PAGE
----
So with his aim to make classical music far more accessible, what resulted was a delightful mixture of classical music and stand up comedy. Each piece, energetically and emotionally performed with a natural ease, was interwoven with Rhodes telling an often amusing story about the next piece he was about to perform. Did you know, for example, that Schubert had the nickname "mushroom face" as he was not the most attractive fellow? This added greatly to the audience’s enjoyment and I think also dispelled fears that we wouldn’t quite understand what we were listening to!

After the first piece, Chopin's Nocturne in C Minor, Rhodes welcomed the audience and announced that the theme of this series of concerts was “when love goes wrong….or ‘the venereal years’, as I like to call them." Sadly, as he wryly explained, many of the great composers spent most of their lives in poverty and often suffered from venereal diseases like syphilis and gonorrhoea, afflictions that not only cut their lives short but left some of them with a restricted ability to play.

Tom and I were torn between our favourite pieces of the night – I was spellbound by Blumenfeld's étude pour la main gauche, a piece to be played solely with the left hand across the full range of the piano (as Blumenfeld contracted a strain of syphilis so severe he lost the use of the right side of his body). James Rhodes placed his right hand on the side of the piano in full view of the audience so we could see he was playing this rich, textured piece with only one hand. It was amazing to watch (you can see it for yourself to the right) and the final notes were utterly triumphant.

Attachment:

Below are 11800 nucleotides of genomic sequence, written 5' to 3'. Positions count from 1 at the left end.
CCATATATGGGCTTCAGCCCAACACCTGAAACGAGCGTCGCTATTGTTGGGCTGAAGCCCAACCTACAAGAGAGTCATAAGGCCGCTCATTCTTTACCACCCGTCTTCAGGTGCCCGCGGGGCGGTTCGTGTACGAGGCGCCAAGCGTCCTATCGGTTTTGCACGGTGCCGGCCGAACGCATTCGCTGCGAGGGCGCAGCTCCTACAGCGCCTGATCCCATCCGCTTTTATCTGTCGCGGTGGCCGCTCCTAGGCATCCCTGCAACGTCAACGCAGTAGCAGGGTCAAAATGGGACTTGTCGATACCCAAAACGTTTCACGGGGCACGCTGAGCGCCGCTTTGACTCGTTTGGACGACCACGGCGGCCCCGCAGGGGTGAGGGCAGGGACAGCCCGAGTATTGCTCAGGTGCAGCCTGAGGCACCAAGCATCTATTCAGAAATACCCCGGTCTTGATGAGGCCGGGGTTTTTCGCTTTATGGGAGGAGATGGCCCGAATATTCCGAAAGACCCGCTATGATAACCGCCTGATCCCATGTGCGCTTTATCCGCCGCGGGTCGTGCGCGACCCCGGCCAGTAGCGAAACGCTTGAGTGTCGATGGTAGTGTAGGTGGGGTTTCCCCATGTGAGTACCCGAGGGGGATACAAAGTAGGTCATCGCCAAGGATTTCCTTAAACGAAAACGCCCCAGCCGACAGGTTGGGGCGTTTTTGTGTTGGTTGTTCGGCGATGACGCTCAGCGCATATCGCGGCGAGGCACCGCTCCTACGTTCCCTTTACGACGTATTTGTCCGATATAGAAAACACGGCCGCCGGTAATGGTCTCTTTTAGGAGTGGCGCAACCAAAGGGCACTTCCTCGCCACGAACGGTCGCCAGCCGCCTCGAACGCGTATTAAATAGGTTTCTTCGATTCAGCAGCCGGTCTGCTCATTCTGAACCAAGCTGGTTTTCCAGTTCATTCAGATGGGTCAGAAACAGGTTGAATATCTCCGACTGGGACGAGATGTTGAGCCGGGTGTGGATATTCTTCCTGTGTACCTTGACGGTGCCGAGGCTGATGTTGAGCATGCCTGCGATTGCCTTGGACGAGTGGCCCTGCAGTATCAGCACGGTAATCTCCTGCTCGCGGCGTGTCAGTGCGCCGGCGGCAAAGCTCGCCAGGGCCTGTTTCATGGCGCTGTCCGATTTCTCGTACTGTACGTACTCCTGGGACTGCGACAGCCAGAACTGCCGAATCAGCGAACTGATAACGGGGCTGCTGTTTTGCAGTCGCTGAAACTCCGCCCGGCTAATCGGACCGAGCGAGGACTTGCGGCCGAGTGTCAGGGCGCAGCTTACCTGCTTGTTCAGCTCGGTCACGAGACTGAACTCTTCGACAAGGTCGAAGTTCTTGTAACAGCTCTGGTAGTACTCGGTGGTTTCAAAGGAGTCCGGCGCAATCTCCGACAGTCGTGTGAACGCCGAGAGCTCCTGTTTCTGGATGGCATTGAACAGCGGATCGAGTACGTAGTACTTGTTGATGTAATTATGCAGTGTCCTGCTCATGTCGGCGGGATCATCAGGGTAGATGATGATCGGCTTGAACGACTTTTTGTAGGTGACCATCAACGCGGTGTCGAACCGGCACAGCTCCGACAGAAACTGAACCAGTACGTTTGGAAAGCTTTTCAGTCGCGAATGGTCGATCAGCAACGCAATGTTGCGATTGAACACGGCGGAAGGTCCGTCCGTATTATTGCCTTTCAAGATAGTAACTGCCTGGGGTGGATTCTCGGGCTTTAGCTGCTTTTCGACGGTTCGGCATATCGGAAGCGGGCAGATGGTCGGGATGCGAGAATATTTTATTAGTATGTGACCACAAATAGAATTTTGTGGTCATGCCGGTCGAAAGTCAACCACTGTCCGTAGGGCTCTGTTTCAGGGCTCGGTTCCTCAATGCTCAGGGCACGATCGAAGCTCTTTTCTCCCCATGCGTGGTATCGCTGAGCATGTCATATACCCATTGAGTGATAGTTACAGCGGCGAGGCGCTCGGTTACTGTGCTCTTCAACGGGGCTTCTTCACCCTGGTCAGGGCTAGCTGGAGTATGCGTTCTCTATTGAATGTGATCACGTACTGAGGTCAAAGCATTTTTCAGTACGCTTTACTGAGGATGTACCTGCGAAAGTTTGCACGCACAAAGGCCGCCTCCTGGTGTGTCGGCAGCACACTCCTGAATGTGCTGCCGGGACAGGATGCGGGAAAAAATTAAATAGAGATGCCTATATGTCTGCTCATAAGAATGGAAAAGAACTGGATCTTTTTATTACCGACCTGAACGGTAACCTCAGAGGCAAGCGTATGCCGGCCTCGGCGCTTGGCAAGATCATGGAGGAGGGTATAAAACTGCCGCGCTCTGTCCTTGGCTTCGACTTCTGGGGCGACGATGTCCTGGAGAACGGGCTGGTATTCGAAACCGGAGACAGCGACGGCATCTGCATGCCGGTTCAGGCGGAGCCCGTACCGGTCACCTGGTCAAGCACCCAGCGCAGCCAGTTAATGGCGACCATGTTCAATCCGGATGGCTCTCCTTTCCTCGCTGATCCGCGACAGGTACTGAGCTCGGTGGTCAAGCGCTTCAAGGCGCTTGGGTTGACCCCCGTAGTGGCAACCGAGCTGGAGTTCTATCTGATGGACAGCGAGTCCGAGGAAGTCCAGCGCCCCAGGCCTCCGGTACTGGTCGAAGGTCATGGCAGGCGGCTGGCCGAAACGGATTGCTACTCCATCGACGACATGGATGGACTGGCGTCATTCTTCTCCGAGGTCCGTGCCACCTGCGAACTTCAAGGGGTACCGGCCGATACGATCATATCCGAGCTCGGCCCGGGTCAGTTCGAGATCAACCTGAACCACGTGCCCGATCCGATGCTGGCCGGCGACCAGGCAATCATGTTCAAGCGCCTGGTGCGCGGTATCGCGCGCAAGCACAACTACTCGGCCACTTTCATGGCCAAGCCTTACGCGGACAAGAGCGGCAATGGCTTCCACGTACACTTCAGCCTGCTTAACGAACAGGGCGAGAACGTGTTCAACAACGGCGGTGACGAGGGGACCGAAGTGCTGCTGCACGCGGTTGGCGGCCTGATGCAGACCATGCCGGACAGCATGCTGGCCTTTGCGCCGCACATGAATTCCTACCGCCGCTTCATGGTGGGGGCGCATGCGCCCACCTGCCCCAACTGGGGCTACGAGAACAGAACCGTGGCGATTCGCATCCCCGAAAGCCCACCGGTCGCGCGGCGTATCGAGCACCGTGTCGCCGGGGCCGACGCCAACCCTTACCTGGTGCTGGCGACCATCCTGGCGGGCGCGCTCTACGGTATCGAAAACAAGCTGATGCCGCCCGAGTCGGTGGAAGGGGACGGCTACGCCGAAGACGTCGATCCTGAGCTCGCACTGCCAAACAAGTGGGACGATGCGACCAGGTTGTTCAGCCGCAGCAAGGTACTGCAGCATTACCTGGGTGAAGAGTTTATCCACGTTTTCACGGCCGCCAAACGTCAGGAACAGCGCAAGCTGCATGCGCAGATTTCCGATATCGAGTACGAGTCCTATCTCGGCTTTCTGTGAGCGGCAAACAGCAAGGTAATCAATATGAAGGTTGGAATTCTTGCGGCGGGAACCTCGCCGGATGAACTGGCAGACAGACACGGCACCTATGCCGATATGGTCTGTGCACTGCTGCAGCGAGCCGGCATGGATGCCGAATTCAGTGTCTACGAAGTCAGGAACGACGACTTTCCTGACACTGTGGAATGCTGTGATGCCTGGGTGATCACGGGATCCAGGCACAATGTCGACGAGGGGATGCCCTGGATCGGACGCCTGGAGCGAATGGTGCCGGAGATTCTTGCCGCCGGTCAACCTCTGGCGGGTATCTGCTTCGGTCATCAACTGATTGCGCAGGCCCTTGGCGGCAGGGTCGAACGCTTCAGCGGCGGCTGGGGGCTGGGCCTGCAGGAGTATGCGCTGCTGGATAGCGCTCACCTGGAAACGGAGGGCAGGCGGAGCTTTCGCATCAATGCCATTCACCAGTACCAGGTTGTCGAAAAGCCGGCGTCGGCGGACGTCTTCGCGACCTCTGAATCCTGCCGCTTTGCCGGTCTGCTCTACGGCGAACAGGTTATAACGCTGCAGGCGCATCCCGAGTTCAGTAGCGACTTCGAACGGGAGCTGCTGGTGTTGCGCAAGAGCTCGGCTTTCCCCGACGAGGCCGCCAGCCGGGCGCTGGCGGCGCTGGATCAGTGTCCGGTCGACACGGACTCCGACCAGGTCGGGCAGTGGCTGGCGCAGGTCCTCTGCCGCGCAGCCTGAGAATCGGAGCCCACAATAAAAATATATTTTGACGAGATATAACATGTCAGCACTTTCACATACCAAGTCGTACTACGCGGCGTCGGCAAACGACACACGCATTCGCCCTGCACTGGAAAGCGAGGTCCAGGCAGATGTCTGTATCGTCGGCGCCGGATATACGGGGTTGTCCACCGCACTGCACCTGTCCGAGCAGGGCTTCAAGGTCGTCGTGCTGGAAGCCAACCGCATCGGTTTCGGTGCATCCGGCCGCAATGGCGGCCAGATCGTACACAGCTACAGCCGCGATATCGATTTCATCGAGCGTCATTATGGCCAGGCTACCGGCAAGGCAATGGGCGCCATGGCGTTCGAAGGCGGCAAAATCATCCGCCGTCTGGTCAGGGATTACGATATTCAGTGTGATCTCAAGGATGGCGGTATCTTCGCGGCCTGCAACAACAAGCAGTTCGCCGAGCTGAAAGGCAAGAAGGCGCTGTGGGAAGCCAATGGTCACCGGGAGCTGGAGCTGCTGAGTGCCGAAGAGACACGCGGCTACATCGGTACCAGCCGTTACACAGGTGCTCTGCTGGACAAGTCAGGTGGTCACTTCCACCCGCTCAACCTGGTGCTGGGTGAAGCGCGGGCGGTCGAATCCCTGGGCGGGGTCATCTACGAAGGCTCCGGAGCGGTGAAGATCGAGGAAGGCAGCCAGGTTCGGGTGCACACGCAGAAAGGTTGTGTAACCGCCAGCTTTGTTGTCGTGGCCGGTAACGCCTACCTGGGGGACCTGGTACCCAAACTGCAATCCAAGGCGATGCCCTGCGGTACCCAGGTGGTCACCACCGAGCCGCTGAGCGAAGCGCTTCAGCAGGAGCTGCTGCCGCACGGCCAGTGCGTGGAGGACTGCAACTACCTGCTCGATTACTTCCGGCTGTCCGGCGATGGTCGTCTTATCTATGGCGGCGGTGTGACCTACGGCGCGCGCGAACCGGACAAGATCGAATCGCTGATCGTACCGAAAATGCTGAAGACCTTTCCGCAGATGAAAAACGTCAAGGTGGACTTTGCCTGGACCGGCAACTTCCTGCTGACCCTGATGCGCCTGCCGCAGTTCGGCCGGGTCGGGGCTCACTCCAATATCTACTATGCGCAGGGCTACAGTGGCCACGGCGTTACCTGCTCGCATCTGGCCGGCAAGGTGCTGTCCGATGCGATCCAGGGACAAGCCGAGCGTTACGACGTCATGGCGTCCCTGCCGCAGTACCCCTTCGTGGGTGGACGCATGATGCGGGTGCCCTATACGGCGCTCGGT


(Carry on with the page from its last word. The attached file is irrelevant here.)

Tom, on the other hand, loved Rhodes’ interpretation of Grieg’s In the Hall of the Mountain King where at one point, he began to play at a “wrist-breaking” speed and his hands became a whirling manic blur as he pummelled towards the piece’s dramatic conclusion. It was electrifying to watch.

Despite his enormous talent, Rhodes appeared very humble, unassuming and genuinely thrilled to see a packed house. This is not a man with an ego but one that is purely driven by his passion for music. We left the Soho as the last of the rapturous applause died down, both of us enthusing about the music, but also saying to each other “we should really take up the piano again!”

An hour of listening to this man play the piano is inspiring, emotional and uplifting. If you’ve ever been put off attending a classical music concert because you’re worried you might be bored, or because nothing in your wardrobe even vaguely resembles black tie, then go and see James Rhodes because not only does he perform in jeans and a t-shirt but he is making classical music very, very cool.

But then, for those of us who spent our teenage years listening to some of these original “rock gods”, it always was.

To find out about James Rhodes’ next concert, check out his web site.